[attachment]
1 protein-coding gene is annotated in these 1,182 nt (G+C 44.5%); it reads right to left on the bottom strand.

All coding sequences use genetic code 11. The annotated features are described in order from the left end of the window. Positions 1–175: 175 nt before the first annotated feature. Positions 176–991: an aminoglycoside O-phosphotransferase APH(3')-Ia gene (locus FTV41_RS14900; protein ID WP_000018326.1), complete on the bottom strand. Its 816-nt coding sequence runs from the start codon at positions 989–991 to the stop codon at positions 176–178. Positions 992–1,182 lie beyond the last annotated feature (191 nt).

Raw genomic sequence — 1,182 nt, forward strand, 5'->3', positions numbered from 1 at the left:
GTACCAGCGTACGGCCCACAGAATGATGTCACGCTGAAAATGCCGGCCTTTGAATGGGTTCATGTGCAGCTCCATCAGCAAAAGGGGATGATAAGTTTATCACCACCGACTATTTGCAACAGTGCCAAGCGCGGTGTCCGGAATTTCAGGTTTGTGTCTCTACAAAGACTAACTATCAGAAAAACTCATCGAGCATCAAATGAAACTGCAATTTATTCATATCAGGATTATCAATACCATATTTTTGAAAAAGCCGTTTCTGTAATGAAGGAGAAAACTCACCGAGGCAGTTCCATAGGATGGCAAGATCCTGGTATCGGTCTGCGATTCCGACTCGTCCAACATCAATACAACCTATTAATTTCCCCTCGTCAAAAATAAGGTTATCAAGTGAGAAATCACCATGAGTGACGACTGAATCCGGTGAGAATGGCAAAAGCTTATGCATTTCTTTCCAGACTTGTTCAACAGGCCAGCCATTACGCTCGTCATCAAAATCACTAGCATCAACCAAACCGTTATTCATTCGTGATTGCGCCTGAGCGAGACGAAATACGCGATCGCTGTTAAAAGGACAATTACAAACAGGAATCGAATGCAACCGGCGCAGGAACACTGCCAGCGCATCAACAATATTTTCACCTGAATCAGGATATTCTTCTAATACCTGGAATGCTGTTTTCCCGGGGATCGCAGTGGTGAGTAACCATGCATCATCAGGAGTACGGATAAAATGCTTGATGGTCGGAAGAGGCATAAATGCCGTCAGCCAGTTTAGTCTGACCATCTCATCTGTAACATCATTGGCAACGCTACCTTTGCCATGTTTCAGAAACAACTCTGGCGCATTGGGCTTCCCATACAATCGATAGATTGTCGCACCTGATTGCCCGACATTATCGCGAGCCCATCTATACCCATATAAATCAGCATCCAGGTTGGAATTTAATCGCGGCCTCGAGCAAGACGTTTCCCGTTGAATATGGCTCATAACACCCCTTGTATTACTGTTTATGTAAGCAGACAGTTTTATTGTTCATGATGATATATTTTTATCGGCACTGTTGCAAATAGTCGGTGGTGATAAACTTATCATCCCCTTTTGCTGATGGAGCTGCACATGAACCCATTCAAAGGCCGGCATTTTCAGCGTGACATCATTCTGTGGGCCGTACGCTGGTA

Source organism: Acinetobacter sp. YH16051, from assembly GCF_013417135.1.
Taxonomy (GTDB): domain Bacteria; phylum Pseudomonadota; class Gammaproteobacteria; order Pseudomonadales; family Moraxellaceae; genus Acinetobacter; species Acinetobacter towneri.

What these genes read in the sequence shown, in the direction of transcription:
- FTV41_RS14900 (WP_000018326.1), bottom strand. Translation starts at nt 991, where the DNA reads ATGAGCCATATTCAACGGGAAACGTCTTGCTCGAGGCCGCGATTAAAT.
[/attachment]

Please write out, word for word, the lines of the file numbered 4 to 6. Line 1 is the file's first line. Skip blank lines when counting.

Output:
GTACCAGCGTACGGCCCACAGAATGATGTCACGCTGAAAATGCCGGCCTTTGAATGGGTTCATGTGCAGCTCCATCAGCAAAAGGGGATGATAAGTTTATCACCACCGACTATTTGCAACAGTGCCAAGCGCGGTGTCCGGAATTTCAGGTTTGTGTCTCTACAAAGACTAACTATCAGAAAAACTCATCGAGCATCAAATGAAACTGCAATTTATTCATATCAGGATTATCAATACCATATTTTTGAAAAAGCCGTTTCTGTAATGAAGGAGAAAACTCACCGAGGCAGTTCCATAGGATGGCAAGATCCTGGTATCGGTCTGCGATTCCGACTCGTCCAACATCAATACAACCTATTAATTTCCCCTCGTCAAAAATAAGGTTATCAAGTGAGAAATCACCATGAGTGACGACTGAATCCGGTGAGAATGGCAAAAGCTTATGCATTTCTTTCCAGACTTGTTCAACAGGCCAGCCATTACGCTCGTCATCAAAATCACTAGCATCAACCAAACCGTTATTCATTCGTGATTGCGCCTGAGCGAGACGAAATACGCGATCGCTGTTAAAAGGACAATTACAAACAGGAATCGAATGCAACCGGCGCAGGAACACTGCCAGCGCATCAACAATATTTTCACCTGAATCAGGATATTCTTCTAATACCTGGAATGCTGTTTTCCCGGGGATCGCAGTGGTGAGTAACCATGCATCATCAGGAGTACGGATAAAATGCTTGATGGTCGGAAGAGGCATAAATGCCGTCAGCCAGTTTAGTCTGACCATCTCATCTGTAACATCATTGGCAACGCTACCTTTGCCATGTTTCAGAAACAACTCTGGCGCATTGGGCTTCCCATACAATCGATAGATTGTCGCACCTGATTGCCCGACATTATCGCGAGCCCATCTATACCCATATAAATCAGCATCCAGGTTGGAATTTAATCGCGGCCTCGAGCAAGACGTTTCCCGTTGAATATGGCTCATAACACCCCTTGTATTACTGTTTATGTAAGCAGACAGTTTTATTGTTCATGATGATATATTTTTATCGGCACTGTTGCAAATAGTCGGTGGTGATAAACTTATCATCCCCTTTTGCTGATGGAGCTGCACATGAACCCATTCAAAGGCCGGCATTTTCAGCGTGACATCATTCTGTGGGCCGTACGCTGGTA

Source organism: Acinetobacter sp. YH16051, from assembly GCF_013417135.1.
Taxonomy (GTDB): domain Bacteria; phylum Pseudomonadota; class Gammaproteobacteria; order Pseudomonadales; family Moraxellaceae; genus Acinetobacter; species Acinetobacter towneri.